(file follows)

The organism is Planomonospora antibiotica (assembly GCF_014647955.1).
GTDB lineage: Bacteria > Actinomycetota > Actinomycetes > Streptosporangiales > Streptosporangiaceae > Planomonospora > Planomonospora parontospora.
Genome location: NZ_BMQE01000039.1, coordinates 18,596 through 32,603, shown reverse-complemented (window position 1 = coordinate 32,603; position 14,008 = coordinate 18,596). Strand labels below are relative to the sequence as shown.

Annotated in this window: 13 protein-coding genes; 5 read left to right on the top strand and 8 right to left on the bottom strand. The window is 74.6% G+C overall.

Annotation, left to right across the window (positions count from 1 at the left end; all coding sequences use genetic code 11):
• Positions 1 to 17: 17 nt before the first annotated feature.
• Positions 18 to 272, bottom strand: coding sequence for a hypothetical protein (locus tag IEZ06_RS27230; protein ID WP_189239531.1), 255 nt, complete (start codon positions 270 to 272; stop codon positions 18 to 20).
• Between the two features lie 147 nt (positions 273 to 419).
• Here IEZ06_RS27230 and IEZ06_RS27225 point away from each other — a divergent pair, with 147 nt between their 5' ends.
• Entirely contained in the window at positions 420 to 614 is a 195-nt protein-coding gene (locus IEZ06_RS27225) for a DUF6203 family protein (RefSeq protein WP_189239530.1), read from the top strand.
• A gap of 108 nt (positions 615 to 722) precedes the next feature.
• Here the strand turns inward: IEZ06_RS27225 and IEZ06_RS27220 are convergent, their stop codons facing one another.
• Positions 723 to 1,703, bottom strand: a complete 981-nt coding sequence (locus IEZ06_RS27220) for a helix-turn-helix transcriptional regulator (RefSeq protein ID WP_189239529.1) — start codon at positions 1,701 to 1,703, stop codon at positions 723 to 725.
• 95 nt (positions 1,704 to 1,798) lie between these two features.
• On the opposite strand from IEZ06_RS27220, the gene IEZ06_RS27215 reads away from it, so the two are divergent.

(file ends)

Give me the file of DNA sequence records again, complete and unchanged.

The organism is Planomonospora antibiotica (assembly GCF_014647955.1).
GTDB lineage: Bacteria > Actinomycetota > Actinomycetes > Streptosporangiales > Streptosporangiaceae > Planomonospora > Planomonospora parontospora.
Genome location: NZ_BMQE01000039.1, coordinates 18,596 through 32,603, shown reverse-complemented (window position 1 = coordinate 32,603; position 14,008 = coordinate 18,596). Strand labels below are relative to the sequence as shown.

Annotated in this window: 13 protein-coding genes; 5 read left to right on the top strand and 8 right to left on the bottom strand. The window is 74.6% G+C overall.

Annotation, left to right across the window (positions count from 1 at the left end; all coding sequences use genetic code 11):
• Positions 1 to 17: 17 nt before the first annotated feature.
• Positions 18 to 272, bottom strand: coding sequence for a hypothetical protein (locus tag IEZ06_RS27230; protein ID WP_189239531.1), 255 nt, complete (start codon positions 270 to 272; stop codon positions 18 to 20).
• Between the two features lie 147 nt (positions 273 to 419).
• Here IEZ06_RS27230 and IEZ06_RS27225 point away from each other — a divergent pair, with 147 nt between their 5' ends.
• Entirely contained in the window at positions 420 to 614 is a 195-nt protein-coding gene (locus IEZ06_RS27225) for a DUF6203 family protein (RefSeq protein WP_189239530.1), read from the top strand.
• A gap of 108 nt (positions 615 to 722) precedes the next feature.
• Here the strand turns inward: IEZ06_RS27225 and IEZ06_RS27220 are convergent, their stop codons facing one another.
• Positions 723 to 1,703, bottom strand: a complete 981-nt coding sequence (locus IEZ06_RS27220) for a helix-turn-helix transcriptional regulator (RefSeq protein ID WP_189239529.1) — start codon at positions 1,701 to 1,703, stop codon at positions 723 to 725.
• 95 nt (positions 1,704 to 1,798) lie between these two features.
• On the opposite strand from IEZ06_RS27220, the gene IEZ06_RS27215 reads away from it, so the two are divergent.